Optimize Your Staffing Decisions by using In-depth Work style & Personality Assessment Tools – Part 2

 In Recruitment Strategies (TA)

Optimize Your Staffing Decisions by using In-depth Work-style & Personality Assessment Tools – Part 2As was mentioned in part one of this article, the wrong hiring decision can cost your company well over two to three times the individual’s salary according to Barry Deutsch, Impact Hiring Solutions. This figure may be a conservative estimate because of factors like training, evaluation, termination, re-initiating the hiring process, and lost opportunity costs. There is also an emotional factor involved in a bad hire situation. Not only can it cause stress and anxiety for both management and employees, but it also takes away focus from your company’s primary goals. Essentially, a bad hire can have a negative impact on your company’s bottom line and that won’t benefit you or your workforce.

These circumstances can be minimized during the initial hiring process by using several techniques including effective recruitment programs, skilled interviewing and in-depth work-style and personality assessment tests. A personality assessment is a highly effective tool and an efficient use of company resources at this crucial point of the decision making process.

Which Personality Assessment Tool Should My Organization Use?

The following are some things to think about when reviewing various work style & personality profiles:

  1. Training or degrees required for interpretation of the data. Weekend training programs can be problematic since testing and human behavior is a very complex subject. When making hiring or internal decisions, organizations need as much information and understanding as possible as the consequences can be very costly
  2. A copy of the resume should be supplied to the testing company to review when discussing the assessment results. We suggest to make sure that they require this as part of the process so it is used when reviewing the assessment
  3. Scale for “Impression Management” to understanding accuracy of results and if someone is trying to ‘fake good’. The questionnaire needs at a minimum of 164 questions to gather enough data for this scale
  4. Common warning signs: When a representative uses absolute statements when describing human behavior, like ‘People are all the same’ or ‘People don’t change.’ This will convey what their level of understanding of the human personality is. Or when someone claims that their profile is 98 or 99% accurate, which rarely can be clinically supported. If you hear this, ask how the data was collected
  5. Career Matching: Some organizations claim to know what the perfect “sales person” or “secretary” is from a personality perspective. Ask how many careersand occupations have been studied; is the data base validated by outside organizations or only by “applied in-house studies”. “Ideal” is very difficult to define due to the variance of geography, job history and education. What is most important is if the individual has a similar thought pattern that meets the criteria within the job description
  6. Number of clinical studies conducted by major universities and there should be multiple studies for validation purposes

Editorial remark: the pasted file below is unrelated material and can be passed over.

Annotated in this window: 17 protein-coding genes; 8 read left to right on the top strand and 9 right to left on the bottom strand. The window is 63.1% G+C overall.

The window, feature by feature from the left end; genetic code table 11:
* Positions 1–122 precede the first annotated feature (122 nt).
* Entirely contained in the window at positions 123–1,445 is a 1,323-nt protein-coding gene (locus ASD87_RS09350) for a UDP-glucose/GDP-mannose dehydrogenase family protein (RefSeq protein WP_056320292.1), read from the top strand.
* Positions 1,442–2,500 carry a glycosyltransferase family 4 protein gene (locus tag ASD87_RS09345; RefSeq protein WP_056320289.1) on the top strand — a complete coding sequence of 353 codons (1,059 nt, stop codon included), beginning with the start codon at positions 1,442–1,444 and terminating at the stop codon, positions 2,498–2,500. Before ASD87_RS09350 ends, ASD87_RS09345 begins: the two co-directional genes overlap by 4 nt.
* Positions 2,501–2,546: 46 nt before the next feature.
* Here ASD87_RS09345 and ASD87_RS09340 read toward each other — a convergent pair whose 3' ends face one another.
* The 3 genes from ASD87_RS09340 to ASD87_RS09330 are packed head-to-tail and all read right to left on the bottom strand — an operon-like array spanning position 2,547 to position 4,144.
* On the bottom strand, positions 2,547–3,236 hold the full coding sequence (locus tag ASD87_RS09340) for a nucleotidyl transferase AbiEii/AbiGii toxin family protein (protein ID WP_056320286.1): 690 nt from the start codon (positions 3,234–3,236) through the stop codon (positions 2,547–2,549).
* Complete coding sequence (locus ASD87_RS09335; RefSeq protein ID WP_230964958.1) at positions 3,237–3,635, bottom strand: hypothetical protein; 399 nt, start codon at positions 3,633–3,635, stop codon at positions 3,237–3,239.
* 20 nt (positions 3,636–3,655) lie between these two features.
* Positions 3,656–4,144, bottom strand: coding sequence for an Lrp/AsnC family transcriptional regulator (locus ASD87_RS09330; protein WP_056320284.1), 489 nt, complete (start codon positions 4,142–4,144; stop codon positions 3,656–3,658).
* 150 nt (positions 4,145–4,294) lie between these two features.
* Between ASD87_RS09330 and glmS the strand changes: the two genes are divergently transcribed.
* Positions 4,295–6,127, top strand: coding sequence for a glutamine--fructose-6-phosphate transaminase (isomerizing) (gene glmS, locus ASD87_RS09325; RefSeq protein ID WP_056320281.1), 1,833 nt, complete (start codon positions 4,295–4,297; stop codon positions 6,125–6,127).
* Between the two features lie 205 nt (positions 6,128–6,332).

7. How long has the profile been used – what is the history
  8. How often is the normative database updated and where is the data coming from. (For example, U.S. Census 1990, 2000
  9. Cultural bias – is it built into the profile and for which countries
  10. Does the profile meet U.S. government employment standards? Has it been reviewed for ADA compliance & gender, culture & racial bias
  11. Reading level required (5th grade English, etc)
  12. Number of profiles administered
  13. Number of actual primary scales as defined by the “Big 5” testing standards. Many tests will claim to have more scales than they actually have – this can lead to misrepresentation of data
  14. Does the data provide the depth necessary, to understand how an individual is wired inside
  15. Validity, reliability and basis.

These are some general questions and if a profile falls short in any one area, we strongly suggest additional research into the accuracy of the data being generated.

Conclusion

A personality assessment is only one component needed for a successful recruitment and hiring program. It can provide valuable information for critical personnel decisions. Combined with an effective recruitment program and skilled interview techniques, it can benefit your company as a whole, in addition to your individual employees. Armed with accurate and quantifiable data from an in-depth personality assessment, the interview process becomes much more reliable. Ultimately, this only adds to your organization’s bottom line, allowing more effective management of your existing workforce and limiting the potential for wrong hiring decisions. For more information, please visit our website, www.lighthouseconsulting.com to sign up for our Open Line webinars and monthly articles.

Dana Borowka, MA, CEO of Lighthouse Consulting Services, LLC has over 25 years experience in the area of business consulting and helping organizations both nationally and internationally in raising the hiring bar through using in-depth work style assessments. Lighthouse Consulting Services, LLC provides a variety of services, including in-depth work style assessments for new hires & staff development, team building, interpersonal & communication training, career guidance & transition, conflict management, workshops, and executive & employee coaching. To order the book, “Cracking the Personality Code” please go to www.crackingthepersonalitycode.com.

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